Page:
Fort Braden, Florida

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Location of Fort Braden
Fort Braden store, date unknown

Fort Braden is an unincorporated community in western Leon County, Florida, United States.

History[edit]

On December 3, 1839 Fort Braden was established as a military fort during the Second Seminole War. It was located on the Ochlockonee River eighteen miles southwest of Tallahassee. Fort Braden was named for Virginia Braden, formerly Virginia Ward. She married Dr. Joseph Braden, a prominent citizen of Tallahassee. Joseph Braden's brother, Hector, was director of Tallahassee's Union Bank.

Virginia was the daughter of Leon County plantation owner, George T. Ward of Southwood Plantation and Waverly Plantation.

On June 12, 1840 a fight with Indians near Fort Braden resulted in the deaths of two soldiers of Company B of the 2nd Infantry. Fort Braden was abandoned on June 7, 1842 at the conclusion of the Seminole War.

Like other forts around the nation, a small community had grown near this fort. In 1843 an E.M. Garnett attending the Leon County Convention in Tallahassee came from the area. In 1847 collection of taxes took place at the Fort Braden School House. In 1856 and 1872 Fort Braden was one of the voting precincts in Leon County.

Cotton planters[edit]

Though Fort Braden was south of the cotton rich Red Hills Region, it had successful planters Hugh Black, H.H. Black, P.B. Chanlers, John Gray, Joseph Haines, C. Gray, John Grissette, R.L. Harvey, and J. E. Williams.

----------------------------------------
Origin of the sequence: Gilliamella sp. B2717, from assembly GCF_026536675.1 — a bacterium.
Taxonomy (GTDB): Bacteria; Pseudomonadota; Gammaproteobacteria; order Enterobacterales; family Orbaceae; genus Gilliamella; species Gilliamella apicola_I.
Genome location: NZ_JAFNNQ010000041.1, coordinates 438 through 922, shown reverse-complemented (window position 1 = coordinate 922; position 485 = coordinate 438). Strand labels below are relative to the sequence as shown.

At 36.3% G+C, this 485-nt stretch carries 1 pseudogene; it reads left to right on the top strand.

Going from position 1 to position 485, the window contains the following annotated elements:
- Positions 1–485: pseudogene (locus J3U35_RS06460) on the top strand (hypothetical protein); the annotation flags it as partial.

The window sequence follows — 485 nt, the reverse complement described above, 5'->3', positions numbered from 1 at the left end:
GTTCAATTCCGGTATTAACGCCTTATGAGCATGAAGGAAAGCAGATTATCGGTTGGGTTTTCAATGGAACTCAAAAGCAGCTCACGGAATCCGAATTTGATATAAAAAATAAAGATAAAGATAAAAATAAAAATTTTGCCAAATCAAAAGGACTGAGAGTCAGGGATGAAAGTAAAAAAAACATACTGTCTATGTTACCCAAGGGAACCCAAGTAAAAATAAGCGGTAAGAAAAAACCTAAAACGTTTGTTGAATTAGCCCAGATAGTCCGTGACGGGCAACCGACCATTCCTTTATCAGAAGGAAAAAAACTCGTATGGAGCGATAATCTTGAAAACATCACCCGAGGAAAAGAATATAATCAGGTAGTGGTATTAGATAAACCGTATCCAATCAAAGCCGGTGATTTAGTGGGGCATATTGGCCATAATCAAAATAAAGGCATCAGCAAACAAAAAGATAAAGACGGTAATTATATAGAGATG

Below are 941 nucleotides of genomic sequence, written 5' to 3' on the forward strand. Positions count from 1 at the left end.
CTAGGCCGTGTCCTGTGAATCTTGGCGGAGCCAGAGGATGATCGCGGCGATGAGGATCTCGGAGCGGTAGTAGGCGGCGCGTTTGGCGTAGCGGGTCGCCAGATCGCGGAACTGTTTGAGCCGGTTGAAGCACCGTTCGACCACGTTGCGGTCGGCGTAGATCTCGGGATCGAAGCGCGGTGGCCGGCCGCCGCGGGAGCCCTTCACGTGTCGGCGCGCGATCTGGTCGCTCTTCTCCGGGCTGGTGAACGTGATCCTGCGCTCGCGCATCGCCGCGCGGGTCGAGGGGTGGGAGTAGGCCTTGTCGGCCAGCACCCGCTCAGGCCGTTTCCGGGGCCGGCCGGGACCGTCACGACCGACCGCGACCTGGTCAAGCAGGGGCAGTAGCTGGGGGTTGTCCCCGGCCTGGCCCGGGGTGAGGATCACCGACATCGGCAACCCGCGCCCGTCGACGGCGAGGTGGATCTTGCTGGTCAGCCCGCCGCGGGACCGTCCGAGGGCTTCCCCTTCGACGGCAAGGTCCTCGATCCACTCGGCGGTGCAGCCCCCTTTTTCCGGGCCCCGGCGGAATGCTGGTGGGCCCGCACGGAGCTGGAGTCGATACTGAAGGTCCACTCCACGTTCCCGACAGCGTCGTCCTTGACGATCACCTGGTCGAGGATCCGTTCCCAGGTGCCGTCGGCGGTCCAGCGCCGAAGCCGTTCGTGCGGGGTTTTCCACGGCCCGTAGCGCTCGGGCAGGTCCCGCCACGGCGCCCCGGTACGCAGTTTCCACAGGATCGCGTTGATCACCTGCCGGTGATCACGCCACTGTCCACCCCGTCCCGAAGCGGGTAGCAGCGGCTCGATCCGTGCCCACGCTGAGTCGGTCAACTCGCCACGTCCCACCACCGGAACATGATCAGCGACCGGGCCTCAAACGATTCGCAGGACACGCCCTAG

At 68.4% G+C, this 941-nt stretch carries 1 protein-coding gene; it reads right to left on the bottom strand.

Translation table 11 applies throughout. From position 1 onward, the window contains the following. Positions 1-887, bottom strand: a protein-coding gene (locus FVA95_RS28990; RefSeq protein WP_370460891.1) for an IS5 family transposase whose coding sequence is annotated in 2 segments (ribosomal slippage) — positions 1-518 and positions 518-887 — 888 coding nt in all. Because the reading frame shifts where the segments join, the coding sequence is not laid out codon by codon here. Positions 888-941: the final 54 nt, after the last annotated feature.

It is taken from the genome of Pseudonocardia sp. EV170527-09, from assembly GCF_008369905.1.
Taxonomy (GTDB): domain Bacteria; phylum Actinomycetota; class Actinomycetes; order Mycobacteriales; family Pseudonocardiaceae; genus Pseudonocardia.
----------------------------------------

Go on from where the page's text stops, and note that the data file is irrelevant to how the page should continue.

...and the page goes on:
Early churches[edit]

It is reported that in Florida State Gazetteer of 1886-1887 that Fort Braden had one Methodist church and one Baptist church.

Other buildings[edit]

Fort Braden is reported to have had a school house, a blacksmith shop, a grist mill, and a cotton gin.

See also[edit]

Old Fort Braden School

References[edit]

  • Fort Braden School
  • Florida State Library Collection in Tallahassee, Call No. 71, M. No. 617, Roll No. 1497, "Post Returns from Ft. Braden, Fl. Jan. 1840-May 1842;" see also Julia Floyd Smith, Slavery and Plantation Growth in Antebellum Florida (Gainesville: 1973), 131.
  • David A. Eldredge, Finding Florida Forts (Fort Lauderdale, 1990), 39.
  • Tallahassee Floridian, August 7, 1847.
  • Tallahassee Floridian & Journal, October 11, 1856; and Tallahassee Weekly

Coordinates: 30°25′23″N 84°32′16″W / 30.42306°N 84.53778°W / 30.42306; -84.53778